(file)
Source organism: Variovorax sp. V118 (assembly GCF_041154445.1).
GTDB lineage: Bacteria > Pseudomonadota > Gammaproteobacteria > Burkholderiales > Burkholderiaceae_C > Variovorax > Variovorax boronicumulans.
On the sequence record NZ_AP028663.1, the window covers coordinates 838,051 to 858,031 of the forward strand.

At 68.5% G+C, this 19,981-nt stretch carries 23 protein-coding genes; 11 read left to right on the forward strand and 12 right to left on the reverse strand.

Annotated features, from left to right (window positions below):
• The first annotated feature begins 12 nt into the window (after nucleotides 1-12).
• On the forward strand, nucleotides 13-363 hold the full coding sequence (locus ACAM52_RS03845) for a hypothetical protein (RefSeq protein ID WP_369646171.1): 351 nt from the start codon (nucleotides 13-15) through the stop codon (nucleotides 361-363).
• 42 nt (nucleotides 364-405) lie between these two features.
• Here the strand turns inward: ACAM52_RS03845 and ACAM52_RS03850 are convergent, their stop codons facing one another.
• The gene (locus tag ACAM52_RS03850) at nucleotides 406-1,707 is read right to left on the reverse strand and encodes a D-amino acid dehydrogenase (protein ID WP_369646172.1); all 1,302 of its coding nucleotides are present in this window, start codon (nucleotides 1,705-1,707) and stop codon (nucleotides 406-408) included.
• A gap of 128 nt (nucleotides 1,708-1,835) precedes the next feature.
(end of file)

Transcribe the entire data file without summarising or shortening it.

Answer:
Source organism: Variovorax sp. V118 (assembly GCF_041154445.1).
GTDB lineage: Bacteria > Pseudomonadota > Gammaproteobacteria > Burkholderiales > Burkholderiaceae_C > Variovorax > Variovorax boronicumulans.
On the sequence record NZ_AP028663.1, the window covers coordinates 838,051 to 858,031 of the forward strand.

At 68.5% G+C, this 19,981-nt stretch carries 23 protein-coding genes; 11 read left to right on the forward strand and 12 right to left on the reverse strand.

Annotated features, from left to right (window positions below):
• The first annotated feature begins 12 nt into the window (after nucleotides 1-12).
• On the forward strand, nucleotides 13-363 hold the full coding sequence (locus ACAM52_RS03845) for a hypothetical protein (RefSeq protein ID WP_369646171.1): 351 nt from the start codon (nucleotides 13-15) through the stop codon (nucleotides 361-363).
• 42 nt (nucleotides 364-405) lie between these two features.
• Here the strand turns inward: ACAM52_RS03845 and ACAM52_RS03850 are convergent, their stop codons facing one another.
• The gene (locus tag ACAM52_RS03850) at nucleotides 406-1,707 is read right to left on the reverse strand and encodes a D-amino acid dehydrogenase (protein ID WP_369646172.1); all 1,302 of its coding nucleotides are present in this window, start codon (nucleotides 1,705-1,707) and stop codon (nucleotides 406-408) included.
• A gap of 128 nt (nucleotides 1,708-1,835) precedes the next feature.